OMG! LOL! BTW…JK. In a world where the world just feels like it keeps spinning faster and faster, it seems like acronyms of all shapes and sizes have completely infiltrated every aspect of our lives including, but not limited to texting IMO 😆. We can sympathize…we work in SaaS, take it from us, we know acronyms (well, “most” of them anyway). But today we’re going to focus on one of the OG acronyms that is near and dear to everyone’s heart…Key Performance Indicators…KPI FTW!
Now let’s dig into this tried and true business metric we all know and love. Now, you can analyze and track all kinds of metrics through your marketing and sales funnel. But if you want to forecast sales accurately, hit quotas, and keep your team motivated, it’s best to focus on the metrics that truly matter.
This is why accomplished sales leaders rely on a handful of key performance indicators (KPIs). These are the numbers that can quickly summarize the state of sales at your company. If you dial in on the right KPIs, then sales performance management becomes a lot easier.
But which KPIs should you choose?
We’ve put together a list of 9 KPIs that a skilled sales leader might want to consider, along with how to calculate them and how to focus on the ones that are right for your organization.
9 examples of sales KPIs to track in 2024
Below is a list of sales KPIs worth tracking. If you monitor these, you can use the data to develop better-informed strategies, and you’ll also get a sense of your team’s strengths and weaknesses:
- Sales growth rate
- Percentage of targets realized
- Average sale price
- Average sales per rep
- Conversion rates (and variants)
- Conversion time
- Sales by contact method
- Sales by region or location
- Pipeline value
Sales growth rate
Sales growth rate measures how much your sales have grown (or declined) in the current period versus the previous period.
Percentage of targets realized
Based on planning and past sales, the sales target KPI shows how well each sales rep is doing each month. It’s a compelling performance indicator to demonstrate whether the forecasted revenue is on track or not. Sales reps also can see if they need to adjust or change their strategy.
Of course, you can use this ratio for measuring your progress toward other targets, such as outreach emails sent, opportunities created, or free trials initiated.
Average sale price
You want to measure both quantity and quality of sales, and a good way to measure quality is to track the average value of a win over time. You can further segment this value by industry, individual sales rep, location, and more to find where the high-value sales are coming from within your organization.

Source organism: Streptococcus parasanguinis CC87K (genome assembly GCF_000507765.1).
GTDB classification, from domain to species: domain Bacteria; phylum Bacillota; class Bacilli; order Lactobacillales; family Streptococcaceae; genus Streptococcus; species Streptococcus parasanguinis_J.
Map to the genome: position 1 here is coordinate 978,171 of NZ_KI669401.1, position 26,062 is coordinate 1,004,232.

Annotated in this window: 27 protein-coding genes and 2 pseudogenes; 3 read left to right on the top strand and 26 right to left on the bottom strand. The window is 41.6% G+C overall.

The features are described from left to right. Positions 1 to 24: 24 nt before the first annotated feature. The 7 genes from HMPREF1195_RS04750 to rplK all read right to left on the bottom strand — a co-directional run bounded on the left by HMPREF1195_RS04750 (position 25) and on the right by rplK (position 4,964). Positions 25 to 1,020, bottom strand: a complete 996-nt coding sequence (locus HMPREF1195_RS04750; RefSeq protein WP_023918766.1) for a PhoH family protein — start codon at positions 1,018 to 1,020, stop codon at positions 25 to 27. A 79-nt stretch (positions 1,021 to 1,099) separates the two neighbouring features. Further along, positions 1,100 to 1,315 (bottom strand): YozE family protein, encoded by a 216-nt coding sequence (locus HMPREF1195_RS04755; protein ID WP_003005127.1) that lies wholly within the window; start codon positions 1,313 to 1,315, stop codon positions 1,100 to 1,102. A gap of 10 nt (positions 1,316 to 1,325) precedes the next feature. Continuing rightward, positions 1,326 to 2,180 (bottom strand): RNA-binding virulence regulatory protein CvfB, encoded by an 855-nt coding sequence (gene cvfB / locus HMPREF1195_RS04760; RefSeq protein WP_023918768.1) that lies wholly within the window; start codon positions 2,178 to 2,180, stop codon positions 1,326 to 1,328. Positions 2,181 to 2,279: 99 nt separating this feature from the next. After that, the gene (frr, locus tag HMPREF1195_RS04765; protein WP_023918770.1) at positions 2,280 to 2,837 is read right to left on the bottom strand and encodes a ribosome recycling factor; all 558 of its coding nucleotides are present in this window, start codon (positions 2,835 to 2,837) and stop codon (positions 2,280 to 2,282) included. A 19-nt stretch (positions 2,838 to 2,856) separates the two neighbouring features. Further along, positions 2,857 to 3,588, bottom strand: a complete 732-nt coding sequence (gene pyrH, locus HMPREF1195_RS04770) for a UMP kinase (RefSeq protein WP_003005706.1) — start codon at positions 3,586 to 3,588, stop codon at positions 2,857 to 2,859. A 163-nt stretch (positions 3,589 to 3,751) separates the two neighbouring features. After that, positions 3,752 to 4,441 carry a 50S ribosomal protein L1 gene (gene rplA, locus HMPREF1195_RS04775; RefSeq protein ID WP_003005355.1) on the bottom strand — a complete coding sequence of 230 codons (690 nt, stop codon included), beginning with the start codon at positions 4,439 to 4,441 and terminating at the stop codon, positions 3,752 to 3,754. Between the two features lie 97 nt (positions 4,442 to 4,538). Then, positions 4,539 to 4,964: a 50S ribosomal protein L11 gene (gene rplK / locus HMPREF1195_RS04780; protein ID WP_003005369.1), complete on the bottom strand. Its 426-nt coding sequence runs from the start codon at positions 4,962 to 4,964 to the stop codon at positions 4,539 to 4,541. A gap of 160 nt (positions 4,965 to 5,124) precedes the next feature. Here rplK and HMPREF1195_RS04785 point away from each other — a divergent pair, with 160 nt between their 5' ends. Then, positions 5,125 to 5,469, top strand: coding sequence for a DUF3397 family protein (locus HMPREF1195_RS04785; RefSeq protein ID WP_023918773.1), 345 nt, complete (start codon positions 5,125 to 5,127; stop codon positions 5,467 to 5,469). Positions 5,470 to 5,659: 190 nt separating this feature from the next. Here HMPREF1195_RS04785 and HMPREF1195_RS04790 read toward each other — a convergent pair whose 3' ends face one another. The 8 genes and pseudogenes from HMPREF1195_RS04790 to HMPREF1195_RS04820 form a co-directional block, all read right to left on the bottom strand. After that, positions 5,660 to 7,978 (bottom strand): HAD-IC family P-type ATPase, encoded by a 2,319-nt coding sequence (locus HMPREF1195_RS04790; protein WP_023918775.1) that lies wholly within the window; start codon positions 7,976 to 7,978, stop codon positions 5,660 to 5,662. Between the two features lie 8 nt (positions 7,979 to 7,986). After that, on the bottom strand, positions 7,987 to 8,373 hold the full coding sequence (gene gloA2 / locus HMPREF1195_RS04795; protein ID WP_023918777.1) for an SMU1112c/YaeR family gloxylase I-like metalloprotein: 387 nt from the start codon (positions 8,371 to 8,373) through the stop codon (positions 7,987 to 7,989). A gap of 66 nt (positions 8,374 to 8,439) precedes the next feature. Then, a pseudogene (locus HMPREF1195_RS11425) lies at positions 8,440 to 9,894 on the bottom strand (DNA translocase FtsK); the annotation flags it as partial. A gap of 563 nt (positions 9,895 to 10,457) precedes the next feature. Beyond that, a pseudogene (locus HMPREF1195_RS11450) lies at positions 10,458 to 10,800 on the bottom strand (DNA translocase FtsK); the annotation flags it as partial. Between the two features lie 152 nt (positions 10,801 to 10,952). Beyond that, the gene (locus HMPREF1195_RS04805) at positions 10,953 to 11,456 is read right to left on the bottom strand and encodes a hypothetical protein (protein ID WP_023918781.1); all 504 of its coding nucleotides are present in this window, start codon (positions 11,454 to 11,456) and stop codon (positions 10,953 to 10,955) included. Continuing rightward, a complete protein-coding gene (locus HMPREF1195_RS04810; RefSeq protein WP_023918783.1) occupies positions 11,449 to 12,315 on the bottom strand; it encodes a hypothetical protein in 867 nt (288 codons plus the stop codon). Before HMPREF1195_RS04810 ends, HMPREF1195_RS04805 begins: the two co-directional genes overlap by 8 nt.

Average sales per rep
Understanding the average sales a given sales rep makes is helpful for setting baselines and expectations. (And some reps will love the challenge of beating the average.)
Of course, it’s smart to temper this number against metrics like the average attrition rate per rep, the average sales time, and the average deal size. You don’t want to motivate your sales force to inflate their quarterly sales with dud customers who only stick around for a few months!
You can use this formula to set baseline expectations for any number of inputs, too. Calculating the average number of outbound emails sent, deals closed, phone calls made, demos scheduled, quotes sent, and more can give you an idea of what a day in the life of an average sales rep at your company truly looks like. This helps with managing your team, and it also provides valuable information to candidates in the hiring process—especially when it comes to seeing what they’ll need to do in order to hit their OTE.
Conversion rate (and various sub-conversion rates)
Your conversion rate tells you how many wins your team gets per lead generated, and it’s a decent indicator of your teams’ effectiveness at turning leads into customers.
This is a very general way of looking at conversions, however. Some sales managers find it helpful to measure the rates at which leads progress through various stages in the pipeline.
For example, you might consider measuring the opportunity conversion rate to see how many sales-qualified leads are generated from marketing qualified leads:
Some sales managers also like to track their sales closing rate. This KPI tells you what percentage of the quotes you’ve sent were closed. A low closing rate is a good indicator that you need to improve lead quality, pricing, quote presentation, etc.
You can apply this kind of formula to any two stages in your pipeline. Other popular metrics include:
- [Number of demos scheduled] / [Number of leads generated]
- [Number of quotes requested] / [Number of sales calls booked]
- [Number of sales calls booked / [Number of follow-up emails sent]